Can the thread to our privacy that is posed by the rise of biometric data, be grasped more easily through the means of a tool for self tracking?
Biometric data is increasingly collected and adopted as a form of authentication; it’s not data we choose to create, like uploading a photo to Instagram, but rather data that is us. The outlook of such data to be shared and traded across private and public platforms - as is the case with content and metadata - threatens to make mass surveillance and the tracking of individuals significantly more efficient.
The real capabilities of algorithms and the implications of our data being collected are often hard to grasp. Through my project, I aim to both create a better understanding of the concept of biometric data as well as give a demonstration of the dangers that come with its increasing collection. [thesis] is a Chrome extension that collects your own biometric data while you are browsing; it then processes it and presents it to you in an understandable way, breaking down your behaviour on different websites. [thesis] is a framework for self-tracking and analysis.
image by Christoph Niemann
The types of data we mostly talk about when discussing issues around (digital) privacy, are content and meta information. These are used heavily to make assumptions about the kind of person we are and the things we are interested in.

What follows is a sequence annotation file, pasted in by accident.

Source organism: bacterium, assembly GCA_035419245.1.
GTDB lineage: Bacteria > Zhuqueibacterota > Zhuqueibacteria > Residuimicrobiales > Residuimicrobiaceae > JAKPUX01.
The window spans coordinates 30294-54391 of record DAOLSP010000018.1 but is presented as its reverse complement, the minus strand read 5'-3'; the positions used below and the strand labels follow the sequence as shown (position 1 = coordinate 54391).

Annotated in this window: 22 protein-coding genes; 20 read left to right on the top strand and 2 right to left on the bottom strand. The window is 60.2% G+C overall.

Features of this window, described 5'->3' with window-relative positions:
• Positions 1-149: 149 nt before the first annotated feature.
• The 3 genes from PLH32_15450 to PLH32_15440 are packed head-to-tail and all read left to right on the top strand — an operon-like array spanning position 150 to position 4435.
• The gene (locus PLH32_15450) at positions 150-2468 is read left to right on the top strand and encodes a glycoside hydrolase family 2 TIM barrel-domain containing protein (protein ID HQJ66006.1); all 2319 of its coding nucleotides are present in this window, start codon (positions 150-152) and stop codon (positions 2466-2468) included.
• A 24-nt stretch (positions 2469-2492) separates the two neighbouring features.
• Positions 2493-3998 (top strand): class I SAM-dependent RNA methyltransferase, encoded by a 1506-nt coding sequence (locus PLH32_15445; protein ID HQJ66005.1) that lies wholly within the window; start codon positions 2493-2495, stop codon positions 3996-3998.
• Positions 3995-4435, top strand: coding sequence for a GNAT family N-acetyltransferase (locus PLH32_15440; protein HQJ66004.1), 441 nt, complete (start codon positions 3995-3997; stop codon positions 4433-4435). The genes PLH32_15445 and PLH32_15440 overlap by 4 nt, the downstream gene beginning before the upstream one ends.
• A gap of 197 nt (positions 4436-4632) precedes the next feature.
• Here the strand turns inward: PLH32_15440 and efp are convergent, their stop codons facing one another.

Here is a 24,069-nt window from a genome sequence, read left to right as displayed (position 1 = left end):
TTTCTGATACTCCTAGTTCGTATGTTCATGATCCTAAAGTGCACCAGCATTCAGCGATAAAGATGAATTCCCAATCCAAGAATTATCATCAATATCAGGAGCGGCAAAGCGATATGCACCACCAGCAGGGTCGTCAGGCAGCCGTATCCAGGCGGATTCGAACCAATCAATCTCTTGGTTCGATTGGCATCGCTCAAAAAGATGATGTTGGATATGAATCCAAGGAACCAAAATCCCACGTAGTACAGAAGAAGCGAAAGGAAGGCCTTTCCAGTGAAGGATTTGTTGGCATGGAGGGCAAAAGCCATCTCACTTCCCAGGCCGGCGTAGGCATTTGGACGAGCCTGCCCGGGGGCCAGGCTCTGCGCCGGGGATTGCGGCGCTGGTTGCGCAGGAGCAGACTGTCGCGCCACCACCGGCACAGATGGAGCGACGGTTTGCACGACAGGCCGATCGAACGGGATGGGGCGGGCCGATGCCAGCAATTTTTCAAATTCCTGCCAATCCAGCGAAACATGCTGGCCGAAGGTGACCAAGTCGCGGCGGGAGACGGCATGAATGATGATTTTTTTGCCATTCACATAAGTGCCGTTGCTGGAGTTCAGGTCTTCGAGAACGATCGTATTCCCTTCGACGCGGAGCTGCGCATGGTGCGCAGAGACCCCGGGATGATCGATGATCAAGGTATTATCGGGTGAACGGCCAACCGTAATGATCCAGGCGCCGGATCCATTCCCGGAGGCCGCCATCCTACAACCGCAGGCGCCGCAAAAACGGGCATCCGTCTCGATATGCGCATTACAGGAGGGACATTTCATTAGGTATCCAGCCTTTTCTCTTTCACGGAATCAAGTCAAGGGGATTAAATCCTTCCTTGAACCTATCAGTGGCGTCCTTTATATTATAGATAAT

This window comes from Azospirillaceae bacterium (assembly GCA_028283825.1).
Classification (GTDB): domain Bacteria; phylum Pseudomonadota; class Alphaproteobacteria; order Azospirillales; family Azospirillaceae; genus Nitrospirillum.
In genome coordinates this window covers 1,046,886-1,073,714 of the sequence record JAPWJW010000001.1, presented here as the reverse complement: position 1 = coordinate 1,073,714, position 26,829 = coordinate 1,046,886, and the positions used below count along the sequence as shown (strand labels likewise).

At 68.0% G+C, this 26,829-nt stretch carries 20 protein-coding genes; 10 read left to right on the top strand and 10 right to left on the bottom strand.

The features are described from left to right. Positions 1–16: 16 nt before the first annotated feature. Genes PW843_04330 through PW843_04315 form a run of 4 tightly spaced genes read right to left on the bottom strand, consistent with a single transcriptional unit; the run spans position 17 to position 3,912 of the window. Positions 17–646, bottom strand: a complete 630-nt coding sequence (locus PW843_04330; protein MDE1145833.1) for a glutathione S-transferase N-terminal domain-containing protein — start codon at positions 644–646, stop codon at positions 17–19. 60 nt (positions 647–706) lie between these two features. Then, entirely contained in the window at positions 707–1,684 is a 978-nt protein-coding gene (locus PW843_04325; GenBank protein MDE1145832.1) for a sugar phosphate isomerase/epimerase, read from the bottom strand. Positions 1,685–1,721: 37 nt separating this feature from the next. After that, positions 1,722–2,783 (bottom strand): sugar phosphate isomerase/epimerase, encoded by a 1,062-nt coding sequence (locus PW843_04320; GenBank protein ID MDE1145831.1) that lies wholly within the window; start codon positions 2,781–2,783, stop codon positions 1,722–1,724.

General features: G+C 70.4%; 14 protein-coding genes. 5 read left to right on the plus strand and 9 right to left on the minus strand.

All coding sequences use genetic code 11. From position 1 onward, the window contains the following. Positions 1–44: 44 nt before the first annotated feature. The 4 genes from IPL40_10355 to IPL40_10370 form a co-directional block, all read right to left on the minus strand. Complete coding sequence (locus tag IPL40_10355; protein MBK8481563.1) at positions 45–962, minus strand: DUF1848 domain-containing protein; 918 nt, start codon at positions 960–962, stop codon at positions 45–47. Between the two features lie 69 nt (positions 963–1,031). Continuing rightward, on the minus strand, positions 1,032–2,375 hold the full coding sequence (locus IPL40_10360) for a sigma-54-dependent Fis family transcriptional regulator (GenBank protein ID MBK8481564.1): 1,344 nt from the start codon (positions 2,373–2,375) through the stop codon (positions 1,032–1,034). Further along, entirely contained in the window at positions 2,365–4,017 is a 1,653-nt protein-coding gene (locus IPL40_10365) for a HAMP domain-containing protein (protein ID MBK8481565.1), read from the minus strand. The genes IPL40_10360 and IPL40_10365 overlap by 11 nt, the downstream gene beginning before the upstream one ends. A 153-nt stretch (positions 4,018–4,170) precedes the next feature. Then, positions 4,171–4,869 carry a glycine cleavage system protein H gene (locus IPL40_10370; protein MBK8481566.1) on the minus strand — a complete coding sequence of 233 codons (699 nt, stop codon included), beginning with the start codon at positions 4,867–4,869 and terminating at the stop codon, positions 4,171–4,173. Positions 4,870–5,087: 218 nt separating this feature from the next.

This project is, very decidedly, not about any of the two, but deals with biometric data instead. Biometrics describe both behavioural and physical characteristics of individuals. It’s not data we decide to create, but rather data that is us.
Behavioural characteristics describe our movements and habits, physical characteristics describe our physical and biological make-up.
Biometrics are praised as a new form of authentication. There is great arguments: no need to choose and remember a password, but using unique, highly accurate and personal characteristics instead. Sounds good, but comes with enormous risks. Surveillance systems aim to locate and track, and do so by processing vast amounts of data. The more efficient surveillance becomes, the more chilling its effect on artistic and scientific inventiveness as well as on political expression. Bringing biometrics into this equation is threatening precisely because they promise extremely high accuracy and also because, by definition, one cannot detach from such data as its bound to our physical bodies and intuitive behaviour.
>> read more about the potential risks of biometric identity systems.
>> another interesting article about the use of keystroke patterns for tracking individuals is here.
[thesis] is a Chrome Extension for biometric self tracking. It allows the user to collect data about his own online behaviour. [thesis] then visualises and presents this data in a way that the concept of biometrics becomes more graspable and both the power and the risks it brings more apparent.
It is designed for frequent users of the web. Some of them, I imagine, are curious about “surveillance and privacy things” beforehand. It’s bot built for experts, but for the broader public, hoping to get more people involved into the discourse.
typing behaviour /source: gsstech.in
After downloading, the user chooses a password. The extension never communicates data to any remote server; the sensitive information collected is only ever stored on the user’s machine. The password simply provides additional encryption.
In theory, [thesis] tracks a variety of behavioural characteristics on whichever website the user chooses to visit. However all settings are off by default and require the user to opt in. He can decide to only self-track on specific domains and equally opt to only collect specific data points.